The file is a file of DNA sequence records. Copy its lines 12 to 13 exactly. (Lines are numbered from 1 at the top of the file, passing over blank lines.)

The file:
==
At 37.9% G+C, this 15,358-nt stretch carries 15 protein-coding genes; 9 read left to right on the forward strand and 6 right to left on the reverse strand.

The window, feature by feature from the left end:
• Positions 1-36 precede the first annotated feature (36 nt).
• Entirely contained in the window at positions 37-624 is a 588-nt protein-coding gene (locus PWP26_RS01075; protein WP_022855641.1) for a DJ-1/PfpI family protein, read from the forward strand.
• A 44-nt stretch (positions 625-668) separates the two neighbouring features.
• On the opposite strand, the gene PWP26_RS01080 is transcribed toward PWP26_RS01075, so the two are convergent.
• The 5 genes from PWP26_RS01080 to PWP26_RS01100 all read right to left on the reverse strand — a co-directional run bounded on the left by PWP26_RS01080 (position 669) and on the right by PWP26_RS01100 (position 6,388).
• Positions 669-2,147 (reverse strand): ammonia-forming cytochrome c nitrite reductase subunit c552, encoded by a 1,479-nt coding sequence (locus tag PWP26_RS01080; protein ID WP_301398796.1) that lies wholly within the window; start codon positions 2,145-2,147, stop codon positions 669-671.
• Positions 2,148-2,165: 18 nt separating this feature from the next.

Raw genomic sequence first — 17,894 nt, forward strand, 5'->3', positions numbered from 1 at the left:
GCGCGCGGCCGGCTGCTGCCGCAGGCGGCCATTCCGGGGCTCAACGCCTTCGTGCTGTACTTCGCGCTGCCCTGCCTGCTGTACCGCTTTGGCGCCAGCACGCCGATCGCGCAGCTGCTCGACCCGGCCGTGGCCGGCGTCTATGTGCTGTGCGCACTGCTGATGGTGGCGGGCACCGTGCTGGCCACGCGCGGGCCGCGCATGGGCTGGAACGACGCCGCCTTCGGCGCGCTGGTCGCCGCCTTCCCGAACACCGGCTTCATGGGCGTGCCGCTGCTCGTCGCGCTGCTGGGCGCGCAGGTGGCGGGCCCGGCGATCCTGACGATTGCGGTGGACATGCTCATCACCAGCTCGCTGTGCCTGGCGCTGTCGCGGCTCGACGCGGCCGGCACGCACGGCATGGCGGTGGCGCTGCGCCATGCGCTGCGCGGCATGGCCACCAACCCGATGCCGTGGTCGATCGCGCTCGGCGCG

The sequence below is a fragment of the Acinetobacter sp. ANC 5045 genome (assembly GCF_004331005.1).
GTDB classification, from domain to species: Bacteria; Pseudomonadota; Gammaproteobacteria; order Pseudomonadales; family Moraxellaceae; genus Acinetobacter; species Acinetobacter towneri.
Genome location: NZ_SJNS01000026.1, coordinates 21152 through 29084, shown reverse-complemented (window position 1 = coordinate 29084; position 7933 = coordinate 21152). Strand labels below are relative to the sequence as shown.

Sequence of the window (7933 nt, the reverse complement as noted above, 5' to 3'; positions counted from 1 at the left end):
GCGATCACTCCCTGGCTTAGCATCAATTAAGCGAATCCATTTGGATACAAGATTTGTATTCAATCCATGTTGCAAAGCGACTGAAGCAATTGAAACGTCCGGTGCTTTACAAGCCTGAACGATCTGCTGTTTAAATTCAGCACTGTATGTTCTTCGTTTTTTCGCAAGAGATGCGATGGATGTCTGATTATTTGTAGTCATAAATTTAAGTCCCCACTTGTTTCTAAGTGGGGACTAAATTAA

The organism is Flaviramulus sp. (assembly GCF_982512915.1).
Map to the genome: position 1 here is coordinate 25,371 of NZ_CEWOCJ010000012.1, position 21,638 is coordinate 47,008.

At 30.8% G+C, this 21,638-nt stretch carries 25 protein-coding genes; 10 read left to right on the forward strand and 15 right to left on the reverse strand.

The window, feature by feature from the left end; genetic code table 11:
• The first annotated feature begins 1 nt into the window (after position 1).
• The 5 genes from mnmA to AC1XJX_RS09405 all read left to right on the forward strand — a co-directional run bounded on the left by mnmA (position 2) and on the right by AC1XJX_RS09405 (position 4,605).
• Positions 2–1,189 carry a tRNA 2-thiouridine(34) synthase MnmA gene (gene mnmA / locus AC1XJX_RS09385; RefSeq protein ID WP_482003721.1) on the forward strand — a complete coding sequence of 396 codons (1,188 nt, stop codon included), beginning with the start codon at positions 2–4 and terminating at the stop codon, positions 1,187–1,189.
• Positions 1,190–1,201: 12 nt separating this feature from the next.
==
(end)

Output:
The sequence below is a fragment of the Acinetobacter sp. ANC 5045 genome (assembly GCF_004331005.1).
GTDB classification, from domain to species: Bacteria; Pseudomonadota; Gammaproteobacteria; order Pseudomonadales; family Moraxellaceae; genus Acinetobacter; species Acinetobacter towneri.